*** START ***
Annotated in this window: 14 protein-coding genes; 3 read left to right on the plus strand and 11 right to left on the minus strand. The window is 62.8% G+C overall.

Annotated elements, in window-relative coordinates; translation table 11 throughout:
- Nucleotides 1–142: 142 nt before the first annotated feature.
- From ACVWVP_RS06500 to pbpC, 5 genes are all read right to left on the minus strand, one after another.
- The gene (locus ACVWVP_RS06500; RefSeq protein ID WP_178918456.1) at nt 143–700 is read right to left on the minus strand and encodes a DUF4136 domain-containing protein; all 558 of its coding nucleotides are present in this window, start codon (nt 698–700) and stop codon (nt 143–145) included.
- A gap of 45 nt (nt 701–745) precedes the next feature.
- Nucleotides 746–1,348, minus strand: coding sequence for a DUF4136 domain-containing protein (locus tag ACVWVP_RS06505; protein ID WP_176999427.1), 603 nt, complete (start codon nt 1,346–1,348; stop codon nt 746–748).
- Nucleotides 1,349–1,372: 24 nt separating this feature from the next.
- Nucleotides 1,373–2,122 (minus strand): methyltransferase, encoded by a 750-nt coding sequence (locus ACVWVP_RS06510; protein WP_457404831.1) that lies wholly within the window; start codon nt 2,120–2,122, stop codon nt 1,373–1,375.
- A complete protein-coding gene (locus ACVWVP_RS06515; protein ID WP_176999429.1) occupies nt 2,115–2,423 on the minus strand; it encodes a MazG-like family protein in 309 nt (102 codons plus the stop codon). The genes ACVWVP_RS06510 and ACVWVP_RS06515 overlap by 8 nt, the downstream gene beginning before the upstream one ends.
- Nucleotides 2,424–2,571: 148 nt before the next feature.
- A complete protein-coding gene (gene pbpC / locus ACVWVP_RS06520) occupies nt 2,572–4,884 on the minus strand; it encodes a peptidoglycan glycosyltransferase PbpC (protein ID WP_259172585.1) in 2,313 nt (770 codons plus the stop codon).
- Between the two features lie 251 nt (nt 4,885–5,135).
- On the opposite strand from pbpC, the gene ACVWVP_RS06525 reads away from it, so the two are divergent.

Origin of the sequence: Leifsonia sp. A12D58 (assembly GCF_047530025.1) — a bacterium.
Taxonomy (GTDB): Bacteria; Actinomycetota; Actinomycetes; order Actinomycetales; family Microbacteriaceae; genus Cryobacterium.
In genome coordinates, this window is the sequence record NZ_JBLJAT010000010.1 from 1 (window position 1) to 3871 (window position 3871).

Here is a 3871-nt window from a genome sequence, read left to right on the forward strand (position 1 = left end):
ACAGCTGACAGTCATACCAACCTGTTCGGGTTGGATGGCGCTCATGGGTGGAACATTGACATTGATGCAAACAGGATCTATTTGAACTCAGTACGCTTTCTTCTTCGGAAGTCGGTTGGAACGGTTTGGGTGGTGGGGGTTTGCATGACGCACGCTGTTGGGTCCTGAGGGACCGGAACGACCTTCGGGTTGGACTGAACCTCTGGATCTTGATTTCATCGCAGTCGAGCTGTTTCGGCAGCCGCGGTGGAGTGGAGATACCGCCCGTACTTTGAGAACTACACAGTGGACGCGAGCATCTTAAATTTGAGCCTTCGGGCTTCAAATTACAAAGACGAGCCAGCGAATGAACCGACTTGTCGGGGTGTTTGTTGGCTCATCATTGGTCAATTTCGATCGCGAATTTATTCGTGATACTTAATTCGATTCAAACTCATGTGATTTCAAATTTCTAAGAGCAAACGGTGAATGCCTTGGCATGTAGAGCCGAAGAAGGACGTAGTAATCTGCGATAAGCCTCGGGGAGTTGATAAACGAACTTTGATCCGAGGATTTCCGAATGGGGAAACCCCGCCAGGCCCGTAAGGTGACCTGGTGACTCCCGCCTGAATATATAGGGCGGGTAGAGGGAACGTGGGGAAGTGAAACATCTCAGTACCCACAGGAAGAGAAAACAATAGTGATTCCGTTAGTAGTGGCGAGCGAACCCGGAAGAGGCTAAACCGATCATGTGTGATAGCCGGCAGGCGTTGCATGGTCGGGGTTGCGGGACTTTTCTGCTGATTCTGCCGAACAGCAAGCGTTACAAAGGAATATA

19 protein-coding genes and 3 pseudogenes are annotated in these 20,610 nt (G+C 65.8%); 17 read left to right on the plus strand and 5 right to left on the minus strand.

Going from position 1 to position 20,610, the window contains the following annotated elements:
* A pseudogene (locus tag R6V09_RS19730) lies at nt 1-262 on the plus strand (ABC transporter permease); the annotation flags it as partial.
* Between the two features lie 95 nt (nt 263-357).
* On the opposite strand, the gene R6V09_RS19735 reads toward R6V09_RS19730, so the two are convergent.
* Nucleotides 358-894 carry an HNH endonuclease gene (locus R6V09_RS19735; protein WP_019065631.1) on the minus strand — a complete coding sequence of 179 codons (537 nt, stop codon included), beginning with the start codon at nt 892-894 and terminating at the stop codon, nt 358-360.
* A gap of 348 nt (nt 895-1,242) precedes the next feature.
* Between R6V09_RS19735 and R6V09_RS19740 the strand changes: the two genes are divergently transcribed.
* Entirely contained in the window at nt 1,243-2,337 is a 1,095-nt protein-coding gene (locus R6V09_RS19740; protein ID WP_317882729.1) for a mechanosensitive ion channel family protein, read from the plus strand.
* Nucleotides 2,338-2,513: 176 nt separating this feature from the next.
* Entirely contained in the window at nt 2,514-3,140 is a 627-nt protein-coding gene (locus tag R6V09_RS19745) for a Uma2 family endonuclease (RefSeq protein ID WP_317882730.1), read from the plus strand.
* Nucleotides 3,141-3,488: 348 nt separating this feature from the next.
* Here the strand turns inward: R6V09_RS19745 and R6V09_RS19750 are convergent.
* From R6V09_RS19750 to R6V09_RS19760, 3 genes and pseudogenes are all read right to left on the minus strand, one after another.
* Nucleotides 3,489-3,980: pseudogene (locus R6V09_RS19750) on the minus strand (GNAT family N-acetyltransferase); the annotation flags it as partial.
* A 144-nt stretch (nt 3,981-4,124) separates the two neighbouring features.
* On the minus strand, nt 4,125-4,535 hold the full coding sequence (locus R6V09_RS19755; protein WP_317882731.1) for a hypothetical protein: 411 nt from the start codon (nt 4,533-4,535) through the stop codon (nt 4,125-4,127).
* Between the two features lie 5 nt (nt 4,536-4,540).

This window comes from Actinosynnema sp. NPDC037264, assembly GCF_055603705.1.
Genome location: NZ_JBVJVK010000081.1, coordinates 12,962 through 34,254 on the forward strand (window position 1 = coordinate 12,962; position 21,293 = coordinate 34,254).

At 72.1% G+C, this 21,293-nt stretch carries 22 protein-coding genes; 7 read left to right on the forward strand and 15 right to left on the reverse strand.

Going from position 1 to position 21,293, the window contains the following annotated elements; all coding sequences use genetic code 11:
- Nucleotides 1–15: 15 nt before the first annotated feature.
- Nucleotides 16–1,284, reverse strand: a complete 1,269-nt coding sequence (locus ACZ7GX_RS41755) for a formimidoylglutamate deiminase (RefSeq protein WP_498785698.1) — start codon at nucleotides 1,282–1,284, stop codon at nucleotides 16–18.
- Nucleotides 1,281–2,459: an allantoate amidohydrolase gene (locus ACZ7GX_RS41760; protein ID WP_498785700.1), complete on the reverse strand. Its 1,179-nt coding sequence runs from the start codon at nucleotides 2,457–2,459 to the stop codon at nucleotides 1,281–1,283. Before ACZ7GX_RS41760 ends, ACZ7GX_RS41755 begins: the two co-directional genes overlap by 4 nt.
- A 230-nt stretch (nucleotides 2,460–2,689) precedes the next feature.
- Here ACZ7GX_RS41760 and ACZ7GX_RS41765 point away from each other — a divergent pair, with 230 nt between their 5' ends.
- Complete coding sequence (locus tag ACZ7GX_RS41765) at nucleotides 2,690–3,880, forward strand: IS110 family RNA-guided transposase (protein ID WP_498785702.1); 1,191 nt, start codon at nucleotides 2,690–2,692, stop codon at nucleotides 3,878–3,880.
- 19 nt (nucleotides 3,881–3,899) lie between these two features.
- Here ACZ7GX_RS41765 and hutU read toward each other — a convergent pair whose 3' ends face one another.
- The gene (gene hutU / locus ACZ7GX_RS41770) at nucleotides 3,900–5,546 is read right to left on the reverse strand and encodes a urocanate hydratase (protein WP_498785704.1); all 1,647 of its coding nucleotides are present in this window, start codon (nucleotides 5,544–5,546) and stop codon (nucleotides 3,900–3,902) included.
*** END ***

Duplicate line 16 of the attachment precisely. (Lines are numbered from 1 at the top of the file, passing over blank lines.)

Taxonomy (GTDB): Bacteria; Actinomycetota; Actinomycetes; order Actinomycetales; family Microbacteriaceae; genus Cryobacterium.